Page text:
The RCMP is struggling to combat online extremism, according to documents released as the government is pledging to crack down on terrorists’ use of the internet.
The documents, obtained by Global News, show the RCMP has been asking communications companies to remove extremist internet content on a “case-by-case” basis.
But they also reveal the difficulties police are having investigating and disrupting online terrorist activity.
The obstacles listed by the RCMP include increasingly tech-savvy and sophisticated opponents, legal and jurisdictional barriers and rapidly changing online platforms.
“We face significant challenges in maintaining the necessary expertise and adapting as quickly as society in working with these new platforms as they emerge,” the declassified RCMP documents read.
“Therefore we are often reactive to material, rather than being in a proactive position to identify activity of concern, investigate and disrupt it.”
Police are also trying to balance conflicting demands to remove content that fuels violent radicalization while preserving it for investigations and prosecutions, according to the documents.
Prepared for a presentation by a senior RCMP official, the documents outline “our efforts to investigate and disrupt terrorist activity online” and “some of the challenges we face in doing so.”
Dated Dec. 19, 2017, the documents were requested by Global News under the Access to Information Act 14 months ago but were only recently released by the RCMP.
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“Like other law enforcement agencies in the West, the RCMP is increasingly facing a perfect storm of increasing online-facilitated extremism, shortage of cyber-talent and questions over how democracies should legislate access in these areas, if at all,” said Prof. Stephanie Carvin, a national security expert at the Norman Paterson School of International Affairs.
Asked to comment, the RCMP did not address the challenges described in the documents but said the police force “may notify communication service providers when their terms of service have been breached.”
“When appropriate, the RCMP requests the removal of content and/or seeks judicial authorizations to obtain online communications as evidence in criminal investigations,” said Cpl. Caroline Duval.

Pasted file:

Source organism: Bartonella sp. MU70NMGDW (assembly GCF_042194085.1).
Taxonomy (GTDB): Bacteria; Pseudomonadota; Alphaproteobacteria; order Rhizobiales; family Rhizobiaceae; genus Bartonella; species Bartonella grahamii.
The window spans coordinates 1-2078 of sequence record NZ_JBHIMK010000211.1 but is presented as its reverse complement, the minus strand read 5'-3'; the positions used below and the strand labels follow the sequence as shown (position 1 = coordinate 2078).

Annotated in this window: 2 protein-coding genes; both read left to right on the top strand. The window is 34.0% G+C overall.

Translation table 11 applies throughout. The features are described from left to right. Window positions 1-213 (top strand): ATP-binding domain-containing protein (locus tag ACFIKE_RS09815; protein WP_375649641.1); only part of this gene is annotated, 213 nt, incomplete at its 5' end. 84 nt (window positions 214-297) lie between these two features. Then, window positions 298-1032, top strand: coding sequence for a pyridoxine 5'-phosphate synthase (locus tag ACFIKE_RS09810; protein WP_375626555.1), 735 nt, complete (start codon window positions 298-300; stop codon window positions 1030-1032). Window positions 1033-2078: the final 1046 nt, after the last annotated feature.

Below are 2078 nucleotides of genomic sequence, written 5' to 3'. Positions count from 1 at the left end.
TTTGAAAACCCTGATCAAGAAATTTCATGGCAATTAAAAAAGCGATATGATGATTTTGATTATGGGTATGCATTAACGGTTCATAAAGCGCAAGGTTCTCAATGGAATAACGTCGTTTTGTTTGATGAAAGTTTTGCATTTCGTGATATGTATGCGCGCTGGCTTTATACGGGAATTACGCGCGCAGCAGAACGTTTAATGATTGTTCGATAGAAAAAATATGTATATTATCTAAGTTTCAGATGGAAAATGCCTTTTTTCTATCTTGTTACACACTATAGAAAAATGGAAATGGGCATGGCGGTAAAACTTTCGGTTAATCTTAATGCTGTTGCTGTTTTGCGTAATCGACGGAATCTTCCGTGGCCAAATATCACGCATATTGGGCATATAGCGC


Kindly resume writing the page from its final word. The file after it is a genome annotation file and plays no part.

Carvin said the documents showed the RCMP had begun paying closer attention to the internet and social media and their role in violent radicalization.
“One of the big conversations to come out in the wake of the Alek Minassian attack was whether or not security officials should be more online and monitoring what is happening,” she said. “So apparently that is going on, but we know little about the scale and scope of these activities.”
Islamist and right-wing extremists alike use online platforms to radicalize, recruit and communicate. Following the New Zealand mosque attacks, social media companies and governments vowed to tackle online extremist content.
Facebook and other companies have banned hundreds of pages for violating their community rules, but criminal prosecutions are rare in Canada and extremists continue to exploit the internet.
The RCMP documents point to the internet’s central role in today’s radical violence but also to the problems investigators are encountering as anti-terrorism has increasingly meant policing the online world.
“The internet is a key source of material that contributes to radicalization to violence in Canada,” according to an RCMP slide show titled “Radicalization to Violence Online: A Law Enforcement Perspective.”
While Facebook, Twitter and YouTube were once the main sites used by extremist groups, there has been a “increasing trend” towards encrypted applications such as Telegram, it said.
The popularity of encryption has become a growing frustration for police, who want access to such communications, but companies have warned that doing so risks opening doors that will inevitably be exploited by hackers.
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A second document — speaking notes for a presentation at the Global Internet Forum to Counter Terrorism — by Joanne Crampton, the RCMP’s assistant commissioner for national security, said extremists were using other platforms as well.
Public uploaders and file hosting and archiving sites are also being used to house terrorist content, and communication and content distribution are occurring on the Dark Web, according to the speaking notes.
“Let’s be clear, in our experience, individuals are not simply stumbling upon a video and becoming radicalized. There are always other factors at play that are unique to the individual,” Crampton’s notes said.
“However, having access to the material, and a forum to discuss it with like-minded others, directly contributes to the radicalization to violence process. By limiting access to these spaces and content, we can prevent some from becoming radicalized in the first place.”
The documents said the RCMP was working with companies “to request removal of content, by carefully weighing the risk of leaving content on the site against the risk of removing content and negatively impacting an investigation.”
Figures released by Google show it has received 64 requests from the government of Canada since July 2015 to remove content for reasons of privacy and security.
Police have also sought court orders to preserve online communications so they can be used in criminal proceedings, according to the documents, which called digital evidence “critical to our ability to disrupt the threat.”
But they said that while the RCMP’s dealings with communications companies had been “very positive” and those companies had removed content brought to their attention, there was “likely more we can be doing together.”